This bill and its authors, sponsors and supporters represent what they hope is part of a local and national movement to return the cannabis industry to the medicinal and communal roots that are its basis for existence. It may also serve as a defining test of Governor Newsom and his relationship to cannabis.
Dennis Peron and Brownie Mary
The namesakes of the bill are legendary in the history of cannabis, healthcare, and California. Dennis Peron established the first dispensary in California in San Francisco in the 1970’s, and is widely considered the father of medical marijuana. Brownie Mary Rathburn dealt medicated brownies openly in San Francisco until a bust in the early 80s, when she went temporarily underground. Both pushed their public activism—and by extension the California cannabis movement—into overdrive in response to the AIDS epidemic of the early 90’s as it devastated the San Francisco gay community, of which Peron was a proud member, leader and organizer. Brownie Mary also further solidified her name and eternal reputation during this period, courageously providing illegal medicated brownies to her terminally ill ‘kids’ at great personal expense.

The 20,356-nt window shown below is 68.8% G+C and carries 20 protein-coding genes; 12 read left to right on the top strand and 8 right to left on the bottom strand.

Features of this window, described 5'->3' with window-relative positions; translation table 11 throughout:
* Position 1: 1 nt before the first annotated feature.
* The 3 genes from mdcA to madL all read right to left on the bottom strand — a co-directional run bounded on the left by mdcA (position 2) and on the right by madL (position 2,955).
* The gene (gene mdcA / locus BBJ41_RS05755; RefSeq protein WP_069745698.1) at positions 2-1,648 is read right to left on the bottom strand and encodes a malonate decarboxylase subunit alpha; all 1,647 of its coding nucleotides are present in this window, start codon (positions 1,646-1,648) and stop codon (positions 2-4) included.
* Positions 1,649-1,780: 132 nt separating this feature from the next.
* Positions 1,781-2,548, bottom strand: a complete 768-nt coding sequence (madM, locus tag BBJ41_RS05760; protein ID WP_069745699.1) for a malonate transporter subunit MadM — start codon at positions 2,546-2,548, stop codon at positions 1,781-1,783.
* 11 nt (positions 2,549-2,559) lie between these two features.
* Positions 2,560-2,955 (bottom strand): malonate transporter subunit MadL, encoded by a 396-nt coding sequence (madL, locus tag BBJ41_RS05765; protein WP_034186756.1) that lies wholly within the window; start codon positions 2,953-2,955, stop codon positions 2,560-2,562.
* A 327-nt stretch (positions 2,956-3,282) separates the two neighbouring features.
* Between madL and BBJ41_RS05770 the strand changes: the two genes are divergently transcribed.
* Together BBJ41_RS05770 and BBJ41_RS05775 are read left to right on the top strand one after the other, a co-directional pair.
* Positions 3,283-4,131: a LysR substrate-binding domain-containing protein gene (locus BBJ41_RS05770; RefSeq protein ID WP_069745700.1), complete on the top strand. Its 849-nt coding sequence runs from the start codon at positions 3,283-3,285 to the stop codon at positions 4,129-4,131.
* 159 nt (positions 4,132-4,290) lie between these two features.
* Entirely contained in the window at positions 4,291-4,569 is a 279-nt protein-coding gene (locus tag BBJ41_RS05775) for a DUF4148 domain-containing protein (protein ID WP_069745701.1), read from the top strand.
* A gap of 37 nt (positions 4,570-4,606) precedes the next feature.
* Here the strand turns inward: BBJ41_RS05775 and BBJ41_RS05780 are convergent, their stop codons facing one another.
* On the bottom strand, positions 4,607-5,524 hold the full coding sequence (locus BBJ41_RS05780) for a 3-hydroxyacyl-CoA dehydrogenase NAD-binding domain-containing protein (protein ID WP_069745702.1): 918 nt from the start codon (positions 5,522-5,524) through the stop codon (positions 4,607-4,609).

After one bust in 1992 she told the San Jose Mercury, “I make them for the worst of the patients, the ones on chemotherapy and the ones totally wasting away. I pick out the worst of the worst and turn them on.” They were contemporaries, neighbors, friends and collaborators from 1974 until Mary’s passing from a heart attack in 1999. Dennis Peron remained a tireless activist for cannabis and other causes until he passed in 2018 at the age of 72.
Proposition 215, aka The Compassionate Use Act, was conceived and co-authored by Peron. Passed in 1996, that bill legalized medical marijuana in California. For the next twenty years, “Compassionate Access Programs” thrived in a statewide network of generosity that provided free cannabis to those that couldn’t afford to purchase or otherwise access the medicine they needed. Under that system, cultivators were able to freely and directly provide cannabis to anyone in need with a medical card. Since Proposition 64 passed, cultivation, transfer, distribution and delivery are taxed with no exception for charitable or compassionate use.